Why to Have a Quiet Car?

Sat, 09/24/2011 - 06:49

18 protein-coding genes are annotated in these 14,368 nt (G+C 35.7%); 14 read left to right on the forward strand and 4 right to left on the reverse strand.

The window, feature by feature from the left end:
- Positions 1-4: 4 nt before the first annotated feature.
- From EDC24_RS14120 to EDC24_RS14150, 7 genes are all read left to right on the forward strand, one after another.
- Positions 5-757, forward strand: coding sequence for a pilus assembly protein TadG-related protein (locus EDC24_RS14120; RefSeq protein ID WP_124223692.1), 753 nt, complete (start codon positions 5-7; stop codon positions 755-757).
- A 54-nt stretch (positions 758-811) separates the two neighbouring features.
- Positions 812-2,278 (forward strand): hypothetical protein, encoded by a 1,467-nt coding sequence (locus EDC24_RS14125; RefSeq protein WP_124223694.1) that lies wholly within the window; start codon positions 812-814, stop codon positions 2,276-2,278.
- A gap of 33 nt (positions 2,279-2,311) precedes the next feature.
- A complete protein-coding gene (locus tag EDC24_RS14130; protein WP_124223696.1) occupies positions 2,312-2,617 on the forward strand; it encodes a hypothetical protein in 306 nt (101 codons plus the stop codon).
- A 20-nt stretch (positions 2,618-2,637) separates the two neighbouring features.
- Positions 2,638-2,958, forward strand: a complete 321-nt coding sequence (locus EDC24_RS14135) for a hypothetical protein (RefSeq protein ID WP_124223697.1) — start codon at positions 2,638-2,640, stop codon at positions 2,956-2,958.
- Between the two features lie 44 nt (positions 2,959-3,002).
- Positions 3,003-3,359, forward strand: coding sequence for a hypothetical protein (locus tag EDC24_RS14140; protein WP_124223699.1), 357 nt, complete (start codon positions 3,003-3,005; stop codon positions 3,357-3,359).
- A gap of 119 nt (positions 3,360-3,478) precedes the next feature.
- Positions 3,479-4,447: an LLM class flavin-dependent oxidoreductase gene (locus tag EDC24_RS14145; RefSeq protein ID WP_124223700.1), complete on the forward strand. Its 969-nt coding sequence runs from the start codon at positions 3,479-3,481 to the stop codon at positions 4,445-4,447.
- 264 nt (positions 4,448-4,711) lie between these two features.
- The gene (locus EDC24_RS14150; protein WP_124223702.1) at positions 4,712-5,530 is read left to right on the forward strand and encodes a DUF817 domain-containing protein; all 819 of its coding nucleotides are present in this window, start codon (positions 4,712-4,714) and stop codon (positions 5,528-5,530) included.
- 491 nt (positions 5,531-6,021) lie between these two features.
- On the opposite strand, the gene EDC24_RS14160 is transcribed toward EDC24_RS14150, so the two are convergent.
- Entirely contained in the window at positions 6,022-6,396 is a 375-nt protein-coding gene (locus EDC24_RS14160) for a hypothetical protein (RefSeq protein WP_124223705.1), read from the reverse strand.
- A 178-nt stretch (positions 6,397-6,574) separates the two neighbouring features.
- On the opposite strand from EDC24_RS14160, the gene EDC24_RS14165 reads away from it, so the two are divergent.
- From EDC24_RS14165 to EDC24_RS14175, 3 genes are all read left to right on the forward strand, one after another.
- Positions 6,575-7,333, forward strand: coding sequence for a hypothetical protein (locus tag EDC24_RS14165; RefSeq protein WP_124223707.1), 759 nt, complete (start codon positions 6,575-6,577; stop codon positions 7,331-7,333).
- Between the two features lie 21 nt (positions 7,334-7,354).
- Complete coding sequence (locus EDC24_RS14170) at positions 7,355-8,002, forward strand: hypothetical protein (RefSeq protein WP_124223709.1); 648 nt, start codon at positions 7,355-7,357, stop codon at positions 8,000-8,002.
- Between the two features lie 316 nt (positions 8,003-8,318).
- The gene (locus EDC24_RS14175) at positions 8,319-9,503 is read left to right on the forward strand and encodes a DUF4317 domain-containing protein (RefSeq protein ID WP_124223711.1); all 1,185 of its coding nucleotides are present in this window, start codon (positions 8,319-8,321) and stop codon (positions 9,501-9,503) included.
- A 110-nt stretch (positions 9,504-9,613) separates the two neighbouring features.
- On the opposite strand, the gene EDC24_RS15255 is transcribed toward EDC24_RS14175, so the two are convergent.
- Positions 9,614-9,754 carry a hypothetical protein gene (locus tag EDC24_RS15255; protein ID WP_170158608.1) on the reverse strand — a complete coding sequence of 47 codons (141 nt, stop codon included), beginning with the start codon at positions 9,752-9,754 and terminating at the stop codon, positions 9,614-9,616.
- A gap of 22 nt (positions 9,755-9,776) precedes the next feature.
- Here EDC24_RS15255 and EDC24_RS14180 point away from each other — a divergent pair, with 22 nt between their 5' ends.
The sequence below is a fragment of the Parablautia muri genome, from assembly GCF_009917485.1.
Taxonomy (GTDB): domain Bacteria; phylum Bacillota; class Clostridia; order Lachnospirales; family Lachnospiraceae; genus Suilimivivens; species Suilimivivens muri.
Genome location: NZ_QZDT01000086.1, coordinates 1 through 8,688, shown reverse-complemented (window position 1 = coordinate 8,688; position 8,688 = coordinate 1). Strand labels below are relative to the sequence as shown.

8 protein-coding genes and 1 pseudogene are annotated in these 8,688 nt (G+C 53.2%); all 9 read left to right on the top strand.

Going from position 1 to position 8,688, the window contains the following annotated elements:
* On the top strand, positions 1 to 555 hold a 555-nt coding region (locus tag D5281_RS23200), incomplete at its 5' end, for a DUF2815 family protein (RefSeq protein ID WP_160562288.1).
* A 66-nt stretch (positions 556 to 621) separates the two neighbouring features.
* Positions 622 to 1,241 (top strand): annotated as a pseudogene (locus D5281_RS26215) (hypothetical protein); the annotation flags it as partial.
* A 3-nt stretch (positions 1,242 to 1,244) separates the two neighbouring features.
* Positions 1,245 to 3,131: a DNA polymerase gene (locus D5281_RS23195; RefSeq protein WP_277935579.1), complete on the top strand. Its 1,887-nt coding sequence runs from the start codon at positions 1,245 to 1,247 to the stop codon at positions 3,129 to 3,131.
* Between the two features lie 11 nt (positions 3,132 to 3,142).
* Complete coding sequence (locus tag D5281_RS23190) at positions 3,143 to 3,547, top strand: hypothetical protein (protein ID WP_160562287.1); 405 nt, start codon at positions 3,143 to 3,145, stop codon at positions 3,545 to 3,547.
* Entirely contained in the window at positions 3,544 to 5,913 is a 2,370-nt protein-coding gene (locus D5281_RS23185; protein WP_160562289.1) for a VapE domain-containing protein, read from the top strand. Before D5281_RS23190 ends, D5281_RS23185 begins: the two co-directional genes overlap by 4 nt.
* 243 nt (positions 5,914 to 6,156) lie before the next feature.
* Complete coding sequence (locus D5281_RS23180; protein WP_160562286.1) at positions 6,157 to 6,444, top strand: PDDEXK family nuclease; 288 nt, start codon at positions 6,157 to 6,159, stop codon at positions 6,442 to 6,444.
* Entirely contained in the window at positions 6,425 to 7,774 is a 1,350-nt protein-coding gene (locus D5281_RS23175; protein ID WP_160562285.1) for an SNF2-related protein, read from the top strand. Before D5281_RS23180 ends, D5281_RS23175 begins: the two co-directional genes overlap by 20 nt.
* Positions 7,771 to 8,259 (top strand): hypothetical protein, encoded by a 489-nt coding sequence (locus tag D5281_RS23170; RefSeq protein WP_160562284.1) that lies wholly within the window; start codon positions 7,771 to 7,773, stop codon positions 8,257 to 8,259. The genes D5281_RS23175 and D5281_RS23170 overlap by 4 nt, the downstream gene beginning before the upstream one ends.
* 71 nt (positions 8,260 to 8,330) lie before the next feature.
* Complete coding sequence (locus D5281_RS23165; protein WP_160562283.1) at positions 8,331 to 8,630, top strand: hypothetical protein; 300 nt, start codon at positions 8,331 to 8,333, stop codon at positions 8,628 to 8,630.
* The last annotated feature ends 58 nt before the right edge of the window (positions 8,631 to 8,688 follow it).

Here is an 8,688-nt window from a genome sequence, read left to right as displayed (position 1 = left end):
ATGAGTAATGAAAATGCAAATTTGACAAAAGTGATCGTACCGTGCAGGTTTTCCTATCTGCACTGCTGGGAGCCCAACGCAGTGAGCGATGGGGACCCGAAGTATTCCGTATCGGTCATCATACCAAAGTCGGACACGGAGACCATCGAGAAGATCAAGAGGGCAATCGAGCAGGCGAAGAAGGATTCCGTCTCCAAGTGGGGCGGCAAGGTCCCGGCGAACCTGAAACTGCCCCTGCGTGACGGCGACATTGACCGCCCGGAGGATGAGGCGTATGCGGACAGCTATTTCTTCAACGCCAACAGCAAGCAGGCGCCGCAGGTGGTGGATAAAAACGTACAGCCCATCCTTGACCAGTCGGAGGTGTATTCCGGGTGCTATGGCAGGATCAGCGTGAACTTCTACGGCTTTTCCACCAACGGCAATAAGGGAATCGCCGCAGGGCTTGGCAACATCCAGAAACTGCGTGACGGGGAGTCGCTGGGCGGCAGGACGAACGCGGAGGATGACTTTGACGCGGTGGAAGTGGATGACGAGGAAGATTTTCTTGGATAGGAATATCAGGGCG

Everyone has experienced it. Just as one step on the gas for accelerating on a green light, a roar of a nearby engine is heard and someone is seen in a car trying to show off the power of their car engine. However, most people think that loud noises from car engines are irritating and disturb the peaceful environment. The question is that whether it may be considered as actually making the roads safer. For a long time, the auto manufacturers have been working hard for making cars as quiet as possible. After all, no one wants to drive a car that thumps down the road altering everyone of its presence. At the moment, there are plug-in hybrids and electric cars that not only decrease air pollution but they also reduce noise pollution with their silent engines. However, this silence causes a new safety problem for pedestrians because a very quiet car is not easily heard. A research study conducted by the University of California Riverside reveals that hybrids might not be too much noisy. The researchers had found out that test subjects were able to properly judge the approaching non-hybrid car driving at a slow speed when it was just about 28 feet away. Although such similar subjects were not able to judge the approaching hybrid car driving at a speed below 20 miles per hour when it was roughly seven feet away, it means that they only have a second for reacting to an incoming hybrid car. Researchers luckily believe that hybrid cars are likely to generate enough noise at speeds above 20 to 25 miles per hour making them audible at a longer distance. A question comes to one’s mind that what these studies really mean. Slow speed hybrid cars can pose danger to pedestrians and children who are not able to hear approaching electric cars or hybrid cars in parking areas or in residential streets. The Pedestrian Safety Enhancement Act of 2009 was introduced to the House Committee on Energy and Commerce on 28 January 2009. This bill had established a federal safety noise standard for protecting pedestrians from especially quiet cars. The New York Times report that some hybrid automakers were working with special-effects experts of Hollywood to customize engine noises. Toyota, BMW and Nissan were all working on engine sounds as part of their future vehicles. BMW is also working on the possibility to allow buyers to select their own noise on future electric BMW cars. It is interesting to know that in the coming future, one might hear some interesting noises and sounds on the road altering to the approach of a hybrid car.

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